If you look at the replay of the crash, it is clear Verstappen makes at least two moves, first right and then back left when Ricciardo looks to duck down the inside.
It's something Max Verstappen has been warned about several times before, and a near miss with Kimi Raikkonen at Spa in 2016 was very similar to Sunday's accident.
That is why most pundits, including Mercedes team (principal) and three-time world champion Niki Lauda put the blame 70 per cent with Verstappen and only 30 per cent with Ricciardo.
"If you move on him all the time where can the poor guy go?"
The accident had been brewing — much earlier in the race Verstappen made wheel-to-wheel contact with Ricciardo, while the Aussie was ahead of him on the outside, almost pushing him into the wall.
Had Ricciardo hit the wall, it is extremely likely the race stewards would've found Verstappen hadn't left him any racing room — unsurprisingly, squeezing other drivers off the track or into a wall is also a major no-no in the rules.
'No blame' even though accident 'originated' with Verstappen
Given the facts, and the two drivers' previous collision records, it seems surprising that both the Red Bull team and the stewards apportioned the blame equally.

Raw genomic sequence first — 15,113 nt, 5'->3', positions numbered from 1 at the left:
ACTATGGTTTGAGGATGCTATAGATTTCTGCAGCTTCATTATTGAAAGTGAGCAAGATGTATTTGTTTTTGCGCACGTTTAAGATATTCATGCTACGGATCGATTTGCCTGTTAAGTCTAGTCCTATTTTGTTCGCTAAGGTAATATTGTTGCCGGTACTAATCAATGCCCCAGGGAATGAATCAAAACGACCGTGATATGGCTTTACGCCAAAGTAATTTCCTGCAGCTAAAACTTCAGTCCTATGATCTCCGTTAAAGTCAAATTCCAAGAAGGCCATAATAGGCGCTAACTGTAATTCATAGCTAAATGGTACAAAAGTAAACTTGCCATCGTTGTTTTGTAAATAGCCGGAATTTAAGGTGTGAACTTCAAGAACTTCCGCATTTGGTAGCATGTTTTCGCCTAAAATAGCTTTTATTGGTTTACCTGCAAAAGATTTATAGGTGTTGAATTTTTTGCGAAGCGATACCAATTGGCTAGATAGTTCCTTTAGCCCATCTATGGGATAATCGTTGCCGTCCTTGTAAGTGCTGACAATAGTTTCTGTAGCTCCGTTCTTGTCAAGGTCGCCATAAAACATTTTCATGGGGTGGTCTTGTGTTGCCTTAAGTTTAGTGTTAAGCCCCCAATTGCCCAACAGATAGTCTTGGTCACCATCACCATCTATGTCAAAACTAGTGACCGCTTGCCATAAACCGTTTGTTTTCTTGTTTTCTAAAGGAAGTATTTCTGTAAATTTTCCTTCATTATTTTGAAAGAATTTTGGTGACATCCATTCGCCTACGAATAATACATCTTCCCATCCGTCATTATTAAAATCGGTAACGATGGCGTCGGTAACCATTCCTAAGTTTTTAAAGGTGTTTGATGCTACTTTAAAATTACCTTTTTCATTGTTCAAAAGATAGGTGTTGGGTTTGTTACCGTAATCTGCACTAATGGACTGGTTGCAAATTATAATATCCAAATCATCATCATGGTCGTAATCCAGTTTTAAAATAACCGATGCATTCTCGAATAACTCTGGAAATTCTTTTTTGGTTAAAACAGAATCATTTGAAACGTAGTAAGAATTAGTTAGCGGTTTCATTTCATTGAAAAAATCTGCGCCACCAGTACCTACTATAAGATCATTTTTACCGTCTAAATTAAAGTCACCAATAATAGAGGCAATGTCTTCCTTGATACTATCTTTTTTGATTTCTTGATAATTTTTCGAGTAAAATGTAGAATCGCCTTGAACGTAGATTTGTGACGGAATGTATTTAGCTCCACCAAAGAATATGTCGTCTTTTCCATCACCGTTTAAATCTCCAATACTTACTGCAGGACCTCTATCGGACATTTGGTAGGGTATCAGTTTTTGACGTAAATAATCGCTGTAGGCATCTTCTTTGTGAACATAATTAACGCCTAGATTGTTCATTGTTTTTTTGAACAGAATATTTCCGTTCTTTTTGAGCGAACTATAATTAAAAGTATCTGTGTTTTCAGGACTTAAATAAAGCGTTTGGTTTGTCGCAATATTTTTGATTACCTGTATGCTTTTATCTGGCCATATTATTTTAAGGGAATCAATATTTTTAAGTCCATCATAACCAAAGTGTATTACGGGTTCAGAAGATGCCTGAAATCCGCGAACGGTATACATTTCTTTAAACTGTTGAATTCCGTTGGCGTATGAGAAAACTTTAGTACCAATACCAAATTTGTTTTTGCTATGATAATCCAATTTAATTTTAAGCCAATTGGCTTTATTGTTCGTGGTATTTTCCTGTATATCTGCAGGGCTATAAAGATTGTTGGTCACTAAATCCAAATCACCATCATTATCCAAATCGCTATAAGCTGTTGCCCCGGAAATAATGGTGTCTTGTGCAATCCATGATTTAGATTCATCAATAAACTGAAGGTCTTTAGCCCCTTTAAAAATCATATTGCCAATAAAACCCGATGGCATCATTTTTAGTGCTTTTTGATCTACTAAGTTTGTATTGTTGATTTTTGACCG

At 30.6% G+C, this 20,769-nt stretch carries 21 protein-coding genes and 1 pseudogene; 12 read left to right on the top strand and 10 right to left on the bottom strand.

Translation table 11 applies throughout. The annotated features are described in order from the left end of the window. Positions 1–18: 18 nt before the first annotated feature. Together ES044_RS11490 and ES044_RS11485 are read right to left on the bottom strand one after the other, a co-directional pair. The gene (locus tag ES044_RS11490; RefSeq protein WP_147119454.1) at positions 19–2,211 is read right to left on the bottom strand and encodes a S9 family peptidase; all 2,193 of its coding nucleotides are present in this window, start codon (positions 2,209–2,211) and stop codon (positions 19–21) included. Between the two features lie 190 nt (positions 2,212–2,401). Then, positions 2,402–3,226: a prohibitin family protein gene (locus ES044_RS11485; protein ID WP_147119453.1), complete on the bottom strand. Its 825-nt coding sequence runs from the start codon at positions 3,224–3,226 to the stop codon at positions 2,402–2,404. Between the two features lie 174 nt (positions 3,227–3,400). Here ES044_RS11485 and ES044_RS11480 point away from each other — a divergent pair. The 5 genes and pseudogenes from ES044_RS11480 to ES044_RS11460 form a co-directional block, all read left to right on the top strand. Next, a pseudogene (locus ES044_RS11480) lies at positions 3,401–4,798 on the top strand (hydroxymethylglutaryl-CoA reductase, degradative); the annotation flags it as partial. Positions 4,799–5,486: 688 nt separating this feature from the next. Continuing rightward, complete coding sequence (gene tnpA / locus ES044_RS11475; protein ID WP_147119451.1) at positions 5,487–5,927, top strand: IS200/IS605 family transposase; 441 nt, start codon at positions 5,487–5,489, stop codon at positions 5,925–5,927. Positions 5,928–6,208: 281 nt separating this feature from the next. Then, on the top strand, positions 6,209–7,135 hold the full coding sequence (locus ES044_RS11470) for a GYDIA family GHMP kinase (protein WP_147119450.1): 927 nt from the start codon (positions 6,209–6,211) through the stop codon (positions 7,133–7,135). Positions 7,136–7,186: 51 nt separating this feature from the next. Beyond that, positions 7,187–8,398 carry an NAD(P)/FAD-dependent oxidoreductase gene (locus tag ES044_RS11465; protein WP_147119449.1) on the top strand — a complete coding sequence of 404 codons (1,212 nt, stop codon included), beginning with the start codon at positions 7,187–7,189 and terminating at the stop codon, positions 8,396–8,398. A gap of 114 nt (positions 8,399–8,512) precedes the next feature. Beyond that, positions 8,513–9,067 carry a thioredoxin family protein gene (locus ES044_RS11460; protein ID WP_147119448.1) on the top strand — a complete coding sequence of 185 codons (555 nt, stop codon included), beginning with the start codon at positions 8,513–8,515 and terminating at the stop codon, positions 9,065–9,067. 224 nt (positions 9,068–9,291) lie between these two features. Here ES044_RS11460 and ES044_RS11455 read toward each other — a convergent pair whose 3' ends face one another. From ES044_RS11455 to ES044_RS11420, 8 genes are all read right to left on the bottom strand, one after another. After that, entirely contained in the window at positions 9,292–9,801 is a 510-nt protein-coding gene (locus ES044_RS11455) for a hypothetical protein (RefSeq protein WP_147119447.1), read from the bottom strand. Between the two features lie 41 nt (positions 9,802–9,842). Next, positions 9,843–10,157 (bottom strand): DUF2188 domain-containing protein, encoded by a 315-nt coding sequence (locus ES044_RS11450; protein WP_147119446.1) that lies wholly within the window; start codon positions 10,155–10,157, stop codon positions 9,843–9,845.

In fact, it seems the stewards all but took their decision from Red Bull's press release.>
External Link: Max VerCrashen tweet
"Unfortunately, today has happened and there is no blame apportioned to either side," team principal Christian Horner said in the release.
"It was a racing accident between the two, there is not more fault on one or the other," the head of Red Bull's driver development program Helmut Marko told reporters.
"Both drivers contributed to the collision," the stewards' report noted.
"The driver of car 33 [Verstappen] made two moves, both of which were relatively minor.
"The driver of car 3 [Ricciardo] admitted he left his move to overtake on the left, too late.
"It was obvious to the stewards that although the incident had its origins in the moves by car 33, the driver of car 3 also contributed to the incident."
Reading between the lines, that sounds awfully like Lauda's assessment, except both drivers escaped sanction, notably the most responsible party, Verstappen.
Red Bull Racing's diplomacy may backfire
The danger with this no-fault approach by Red Bull is that Ricciardo is off contract at the end of the season.
There's little doubt Red Bull very much want to keep him, even though they have the option of pulling in Carlos Sainz — a very good and quite experienced driver — from Renault for 2019.